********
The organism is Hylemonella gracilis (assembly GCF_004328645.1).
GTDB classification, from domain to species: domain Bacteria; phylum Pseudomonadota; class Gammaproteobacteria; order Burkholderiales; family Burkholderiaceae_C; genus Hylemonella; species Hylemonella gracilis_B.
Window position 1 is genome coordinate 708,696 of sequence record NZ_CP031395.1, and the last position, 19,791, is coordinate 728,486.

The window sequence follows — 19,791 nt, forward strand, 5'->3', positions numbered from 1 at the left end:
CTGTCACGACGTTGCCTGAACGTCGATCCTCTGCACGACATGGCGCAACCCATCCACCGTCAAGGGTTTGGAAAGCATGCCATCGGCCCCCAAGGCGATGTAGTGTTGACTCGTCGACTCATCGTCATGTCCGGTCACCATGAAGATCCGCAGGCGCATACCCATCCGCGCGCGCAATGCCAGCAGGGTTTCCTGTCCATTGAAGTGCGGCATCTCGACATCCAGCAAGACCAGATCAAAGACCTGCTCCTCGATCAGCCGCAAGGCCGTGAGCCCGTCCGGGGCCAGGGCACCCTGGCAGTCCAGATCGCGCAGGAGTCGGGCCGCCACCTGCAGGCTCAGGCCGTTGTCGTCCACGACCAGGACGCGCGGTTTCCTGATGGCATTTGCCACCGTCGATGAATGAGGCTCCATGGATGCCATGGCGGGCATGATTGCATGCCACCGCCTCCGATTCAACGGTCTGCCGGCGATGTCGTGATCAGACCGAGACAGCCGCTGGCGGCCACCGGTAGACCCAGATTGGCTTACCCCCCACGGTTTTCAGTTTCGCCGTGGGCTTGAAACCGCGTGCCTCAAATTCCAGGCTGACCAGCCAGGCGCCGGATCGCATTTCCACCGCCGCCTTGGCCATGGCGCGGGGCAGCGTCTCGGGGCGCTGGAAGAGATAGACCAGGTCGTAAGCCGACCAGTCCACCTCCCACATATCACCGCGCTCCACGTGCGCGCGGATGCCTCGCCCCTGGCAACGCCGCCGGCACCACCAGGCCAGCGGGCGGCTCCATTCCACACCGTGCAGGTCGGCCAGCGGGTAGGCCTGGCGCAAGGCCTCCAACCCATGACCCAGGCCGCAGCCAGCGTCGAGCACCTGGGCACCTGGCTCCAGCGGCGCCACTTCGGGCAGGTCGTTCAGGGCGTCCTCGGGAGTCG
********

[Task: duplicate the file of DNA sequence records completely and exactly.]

The organism is Hylemonella gracilis (assembly GCF_004328645.1).
GTDB classification, from domain to species: domain Bacteria; phylum Pseudomonadota; class Gammaproteobacteria; order Burkholderiales; family Burkholderiaceae_C; genus Hylemonella; species Hylemonella gracilis_B.
Window position 1 is genome coordinate 708,696 of sequence record NZ_CP031395.1, and the last position, 19,791, is coordinate 728,486.

The window sequence follows — 19,791 nt, forward strand, 5'->3', positions numbered from 1 at the left end:
CTGTCACGACGTTGCCTGAACGTCGATCCTCTGCACGACATGGCGCAACCCATCCACCGTCAAGGGTTTGGAAAGCATGCCATCGGCCCCCAAGGCGATGTAGTGTTGACTCGTCGACTCATCGTCATGTCCGGTCACCATGAAGATCCGCAGGCGCATACCCATCCGCGCGCGCAATGCCAGCAGGGTTTCCTGTCCATTGAAGTGCGGCATCTCGACATCCAGCAAGACCAGATCAAAGACCTGCTCCTCGATCAGCCGCAAGGCCGTGAGCCCGTCCGGGGCCAGGGCACCCTGGCAGTCCAGATCGCGCAGGAGTCGGGCCGCCACCTGCAGGCTCAGGCCGTTGTCGTCCACGACCAGGACGCGCGGTTTCCTGATGGCATTTGCCACCGTCGATGAATGAGGCTCCATGGATGCCATGGCGGGCATGATTGCATGCCACCGCCTCCGATTCAACGGTCTGCCGGCGATGTCGTGATCAGACCGAGACAGCCGCTGGCGGCCACCGGTAGACCCAGATTGGCTTACCCCCCACGGTTTTCAGTTTCGCCGTGGGCTTGAAACCGCGTGCCTCAAATTCCAGGCTGACCAGCCAGGCGCCGGATCGCATTTCCACCGCCGCCTTGGCCATGGCGCGGGGCAGCGTCTCGGGGCGCTGGAAGAGATAGACCAGGTCGTAAGCCGACCAGTCCACCTCCCACATATCACCGCGCTCCACGTGCGCGCGGATGCCTCGCCCCTGGCAACGCCGCCGGCACCACCAGGCCAGCGGGCGGCTCCATTCCACACCGTGCAGGTCGGCCAGCGGGTAGGCCTGGCGCAAGGCCTCCAACCCATGACCCAGGCCGCAGCCAGCGTCGAGCACCTGGGCACCTGGCTCCAGCGGCGCCACTTCGGGCAGGTCGTTCAGGGCGTCCTCGGGAGTCG